The keyboard on the machine is only average and can be considered comparable to most sub-15K laptops out there. The keys on the chiclet keyboard offer uneven travel distance and are not very accurate. The keys are also smaller than a normal keyboard and may take some getting used to. This can be a big problem for touch typists, although we doubt that touch typists will look at this laptop. The keyboard is also devoid of some important shortcut keys. There is no brightness switch on the keyboard itself. Instead, it has a special shortcut for settings, which seems unnecessary.

Below the keyboard is a small touchpad that doesn’t track well, has no palm rejection, and activates when it’s not even in use. As for gestures, those aren’t supported either and rob users of quickly navigating Windows 10. In our week-long test period, two-finger scrolling only worked once. As for the left and right keys, they work well, but have a short click and insufficient feedback, which is disappointing even for its price

While the spec sheet seems like a list of compromises made to meet budget, the machine’s performance is by far the worst we’ve seen this year. 2 GB of RAM is too low to run even the 32-bit Windows operating system and is ideally used at 50 percent with no applications running. The situation worsens once you start using the Chrome browser. In our testing, quad-core Intel Atom processors hit their limits with just five tabs open in Chrome. Needless to say, 2GB of RAM was also running at full capacity, making the machine extremely slow. You can get away with more open tabs in Microsoft’s Edge browser, but even then the laptop starts to slow down.

Using the laptop in the tablet form factor is a similar pain. That said, you can stream content up to 1080p on the laptop, which plays with some stutter. Streaming video content in 720p is not a problem unless you have other tabs open in your browser. The touch response seems inadequate due to the slow processor and you end up tapping a menu or shortcut several times before it opens.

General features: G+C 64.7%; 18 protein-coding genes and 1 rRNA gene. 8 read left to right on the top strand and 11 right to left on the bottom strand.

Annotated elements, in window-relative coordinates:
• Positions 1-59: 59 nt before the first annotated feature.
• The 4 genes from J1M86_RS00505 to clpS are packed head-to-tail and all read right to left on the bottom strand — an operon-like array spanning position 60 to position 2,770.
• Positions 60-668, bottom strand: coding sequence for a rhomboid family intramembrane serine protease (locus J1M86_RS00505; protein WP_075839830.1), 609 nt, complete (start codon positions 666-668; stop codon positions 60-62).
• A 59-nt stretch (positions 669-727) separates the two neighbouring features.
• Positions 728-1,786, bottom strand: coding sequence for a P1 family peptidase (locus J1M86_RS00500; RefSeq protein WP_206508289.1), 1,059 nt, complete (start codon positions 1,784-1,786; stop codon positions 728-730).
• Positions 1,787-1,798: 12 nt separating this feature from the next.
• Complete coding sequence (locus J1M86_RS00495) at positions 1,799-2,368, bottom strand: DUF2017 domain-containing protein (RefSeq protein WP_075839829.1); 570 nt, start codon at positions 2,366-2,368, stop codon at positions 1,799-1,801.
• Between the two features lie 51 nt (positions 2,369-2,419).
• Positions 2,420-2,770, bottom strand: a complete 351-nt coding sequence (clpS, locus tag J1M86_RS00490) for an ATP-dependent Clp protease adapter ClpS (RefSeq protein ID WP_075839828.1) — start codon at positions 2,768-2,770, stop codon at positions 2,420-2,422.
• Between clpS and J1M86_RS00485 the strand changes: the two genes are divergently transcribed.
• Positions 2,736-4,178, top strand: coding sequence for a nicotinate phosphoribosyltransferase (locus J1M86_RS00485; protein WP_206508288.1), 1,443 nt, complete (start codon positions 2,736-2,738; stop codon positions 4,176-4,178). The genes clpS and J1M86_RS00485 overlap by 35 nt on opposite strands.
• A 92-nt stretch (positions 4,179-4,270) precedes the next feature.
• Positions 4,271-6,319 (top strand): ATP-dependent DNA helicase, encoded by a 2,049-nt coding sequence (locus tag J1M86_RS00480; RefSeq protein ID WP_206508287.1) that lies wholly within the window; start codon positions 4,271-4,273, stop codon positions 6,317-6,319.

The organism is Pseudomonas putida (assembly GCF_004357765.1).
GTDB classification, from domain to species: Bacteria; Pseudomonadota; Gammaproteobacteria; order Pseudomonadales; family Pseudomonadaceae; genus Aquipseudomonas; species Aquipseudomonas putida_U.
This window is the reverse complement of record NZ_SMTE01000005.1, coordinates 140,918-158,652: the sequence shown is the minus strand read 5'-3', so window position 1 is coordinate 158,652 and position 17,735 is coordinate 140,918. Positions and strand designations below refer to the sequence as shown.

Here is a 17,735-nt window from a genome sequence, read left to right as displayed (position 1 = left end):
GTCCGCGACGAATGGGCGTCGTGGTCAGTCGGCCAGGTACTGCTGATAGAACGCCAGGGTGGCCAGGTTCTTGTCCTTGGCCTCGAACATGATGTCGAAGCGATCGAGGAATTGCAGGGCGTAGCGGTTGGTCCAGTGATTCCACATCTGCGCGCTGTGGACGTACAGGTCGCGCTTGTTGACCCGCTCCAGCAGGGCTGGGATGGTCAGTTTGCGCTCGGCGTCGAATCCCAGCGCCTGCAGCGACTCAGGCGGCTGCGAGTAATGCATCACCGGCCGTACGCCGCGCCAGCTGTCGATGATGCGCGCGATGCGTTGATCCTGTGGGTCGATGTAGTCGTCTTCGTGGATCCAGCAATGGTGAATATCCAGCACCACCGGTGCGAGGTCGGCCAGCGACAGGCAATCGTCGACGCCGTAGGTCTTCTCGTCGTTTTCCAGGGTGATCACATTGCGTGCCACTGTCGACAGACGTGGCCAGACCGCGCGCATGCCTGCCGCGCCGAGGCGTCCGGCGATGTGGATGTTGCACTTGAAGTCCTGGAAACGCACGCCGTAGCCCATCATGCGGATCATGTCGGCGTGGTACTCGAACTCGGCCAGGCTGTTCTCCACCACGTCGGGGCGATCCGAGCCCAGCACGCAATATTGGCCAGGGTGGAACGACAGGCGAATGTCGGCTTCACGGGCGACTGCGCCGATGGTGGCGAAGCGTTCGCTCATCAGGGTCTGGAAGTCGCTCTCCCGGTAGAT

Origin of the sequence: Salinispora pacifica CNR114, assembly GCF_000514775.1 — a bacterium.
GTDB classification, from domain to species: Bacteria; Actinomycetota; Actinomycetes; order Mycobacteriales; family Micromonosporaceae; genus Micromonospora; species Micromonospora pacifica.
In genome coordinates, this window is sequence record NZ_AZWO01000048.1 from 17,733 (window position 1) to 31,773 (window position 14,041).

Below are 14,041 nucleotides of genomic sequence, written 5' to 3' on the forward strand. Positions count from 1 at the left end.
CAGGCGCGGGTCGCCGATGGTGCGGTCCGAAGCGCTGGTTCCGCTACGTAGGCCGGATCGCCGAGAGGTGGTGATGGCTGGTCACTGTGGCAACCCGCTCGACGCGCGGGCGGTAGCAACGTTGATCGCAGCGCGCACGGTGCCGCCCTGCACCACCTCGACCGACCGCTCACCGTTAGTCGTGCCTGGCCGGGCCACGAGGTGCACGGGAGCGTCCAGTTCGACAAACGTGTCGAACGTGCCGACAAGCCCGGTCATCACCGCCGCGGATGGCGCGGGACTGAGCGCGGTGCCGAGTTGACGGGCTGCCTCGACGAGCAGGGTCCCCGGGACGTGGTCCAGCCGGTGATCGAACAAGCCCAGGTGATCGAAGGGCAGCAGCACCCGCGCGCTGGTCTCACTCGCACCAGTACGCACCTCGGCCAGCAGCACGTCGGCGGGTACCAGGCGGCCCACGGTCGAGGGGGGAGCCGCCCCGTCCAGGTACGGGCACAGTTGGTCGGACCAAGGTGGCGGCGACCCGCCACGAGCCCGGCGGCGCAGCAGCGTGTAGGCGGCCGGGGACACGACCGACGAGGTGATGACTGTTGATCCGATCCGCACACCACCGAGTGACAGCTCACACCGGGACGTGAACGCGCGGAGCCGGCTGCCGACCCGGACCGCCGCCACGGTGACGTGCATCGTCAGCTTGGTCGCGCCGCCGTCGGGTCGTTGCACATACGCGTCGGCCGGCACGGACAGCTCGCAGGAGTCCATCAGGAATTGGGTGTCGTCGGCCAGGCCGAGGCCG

In terms of storage, you get 32GB eMMC memory at your disposal, which is a third full when you take this laptop out of the box. That leaves little room for other applications you might want to install, including essentials like Microsoft Word.

battery life
The only good thing about the RDP Thinbook 1110 is the battery life, which with a 2W (SDP) processor and a small touchscreen lasts about five to six hours with its limited performance. That said, it’s still average performance compared to what we’ve seen so far. The 30.4 Whr battery is literally glued to the chassis and takes a long time to charge with the included 5W charger. You will also need to be very close to the power outlet when the system is charging, as the cable is only 1.2m in length compared to a normal 8-10m charging cable available with most laptops today.

bottom line
The RDP Thinbook 1110 is therefore a laptop that you should not buy, even if you are on a budget. The performance is hard to deal with, the build quality and touchpad have annoying issues, the keyboard is average and so is the battery life. The convertible feature is also rather stunted due to the screen’s subpar viewing angles. The only aspect that we find the laptop on par with its peers is the port selection, but that doesn’t detract from the fact that the RDP Thinbook is a poorly done laptop.